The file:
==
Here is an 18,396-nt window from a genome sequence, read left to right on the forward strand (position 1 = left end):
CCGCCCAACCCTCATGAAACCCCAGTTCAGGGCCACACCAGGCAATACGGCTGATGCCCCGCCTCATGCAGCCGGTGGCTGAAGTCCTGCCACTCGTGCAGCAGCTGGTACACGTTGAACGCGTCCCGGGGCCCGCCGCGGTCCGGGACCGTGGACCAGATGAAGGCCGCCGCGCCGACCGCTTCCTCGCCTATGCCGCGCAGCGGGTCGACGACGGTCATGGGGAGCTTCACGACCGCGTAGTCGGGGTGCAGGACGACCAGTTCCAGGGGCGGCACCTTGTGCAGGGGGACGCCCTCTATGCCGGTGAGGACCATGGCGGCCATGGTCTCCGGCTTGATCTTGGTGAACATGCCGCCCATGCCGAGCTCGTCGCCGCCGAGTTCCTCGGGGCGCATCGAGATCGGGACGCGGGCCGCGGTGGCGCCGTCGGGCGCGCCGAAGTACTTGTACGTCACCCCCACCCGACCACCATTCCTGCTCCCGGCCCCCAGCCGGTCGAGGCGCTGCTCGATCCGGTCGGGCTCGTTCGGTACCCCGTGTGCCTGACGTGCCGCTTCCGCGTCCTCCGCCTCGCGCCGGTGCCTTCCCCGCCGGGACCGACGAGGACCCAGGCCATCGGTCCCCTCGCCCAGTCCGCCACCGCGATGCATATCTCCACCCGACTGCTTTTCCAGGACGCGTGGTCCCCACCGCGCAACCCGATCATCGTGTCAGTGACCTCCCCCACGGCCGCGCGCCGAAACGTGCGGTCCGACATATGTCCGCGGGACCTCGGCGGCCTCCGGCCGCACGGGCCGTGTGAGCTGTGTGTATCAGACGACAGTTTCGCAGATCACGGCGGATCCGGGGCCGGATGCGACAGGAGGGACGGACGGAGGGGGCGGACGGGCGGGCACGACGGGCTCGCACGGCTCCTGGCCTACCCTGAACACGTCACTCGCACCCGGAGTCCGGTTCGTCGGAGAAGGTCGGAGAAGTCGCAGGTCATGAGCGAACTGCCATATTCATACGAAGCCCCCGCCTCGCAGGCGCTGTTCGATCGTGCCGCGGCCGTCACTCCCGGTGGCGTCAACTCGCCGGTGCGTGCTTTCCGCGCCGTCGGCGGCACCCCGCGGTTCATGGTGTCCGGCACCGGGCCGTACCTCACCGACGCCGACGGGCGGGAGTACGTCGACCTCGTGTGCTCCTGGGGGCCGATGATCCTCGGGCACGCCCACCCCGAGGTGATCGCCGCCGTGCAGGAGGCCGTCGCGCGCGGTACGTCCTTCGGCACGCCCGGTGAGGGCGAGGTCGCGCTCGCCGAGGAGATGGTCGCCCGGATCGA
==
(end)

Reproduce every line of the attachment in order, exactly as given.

Here is an 18,396-nt window from a genome sequence, read left to right on the forward strand (position 1 = left end):
CCGCCCAACCCTCATGAAACCCCAGTTCAGGGCCACACCAGGCAATACGGCTGATGCCCCGCCTCATGCAGCCGGTGGCTGAAGTCCTGCCACTCGTGCAGCAGCTGGTACACGTTGAACGCGTCCCGGGGCCCGCCGCGGTCCGGGACCGTGGACCAGATGAAGGCCGCCGCGCCGACCGCTTCCTCGCCTATGCCGCGCAGCGGGTCGACGACGGTCATGGGGAGCTTCACGACCGCGTAGTCGGGGTGCAGGACGACCAGTTCCAGGGGCGGCACCTTGTGCAGGGGGACGCCCTCTATGCCGGTGAGGACCATGGCGGCCATGGTCTCCGGCTTGATCTTGGTGAACATGCCGCCCATGCCGAGCTCGTCGCCGCCGAGTTCCTCGGGGCGCATCGAGATCGGGACGCGGGCCGCGGTGGCGCCGTCGGGCGCGCCGAAGTACTTGTACGTCACCCCCACCCGACCACCATTCCTGCTCCCGGCCCCCAGCCGGTCGAGGCGCTGCTCGATCCGGTCGGGCTCGTTCGGTACCCCGTGTGCCTGACGTGCCGCTTCCGCGTCCTCCGCCTCGCGCCGGTGCCTTCCCCGCCGGGACCGACGAGGACCCAGGCCATCGGTCCCCTCGCCCAGTCCGCCACCGCGATGCATATCTCCACCCGACTGCTTTTCCAGGACGCGTGGTCCCCACCGCGCAACCCGATCATCGTGTCAGTGACCTCCCCCACGGCCGCGCGCCGAAACGTGCGGTCCGACATATGTCCGCGGGACCTCGGCGGCCTCCGGCCGCACGGGCCGTGTGAGCTGTGTGTATCAGACGACAGTTTCGCAGATCACGGCGGATCCGGGGCCGGATGCGACAGGAGGGACGGACGGAGGGGGCGGACGGGCGGGCACGACGGGCTCGCACGGCTCCTGGCCTACCCTGAACACGTCACTCGCACCCGGAGTCCGGTTCGTCGGAGAAGGTCGGAGAAGTCGCAGGTCATGAGCGAACTGCCATATTCATACGAAGCCCCCGCCTCGCAGGCGCTGTTCGATCGTGCCGCGGCCGTCACTCCCGGTGGCGTCAACTCGCCGGTGCGTGCTTTCCGCGCCGTCGGCGGCACCCCGCGGTTCATGGTGTCCGGCACCGGGCCGTACCTCACCGACGCCGACGGGCGGGAGTACGTCGACCTCGTGTGCTCCTGGGGGCCGATGATCCTCGGGCACGCCCACCCCGAGGTGATCGCCGCCGTGCAGGAGGCCGTCGCGCGCGGTACGTCCTTCGGCACGCCCGGTGAGGGCGAGGTCGCGCTCGCCGAGGAGATGGTCGCCCGGATCGA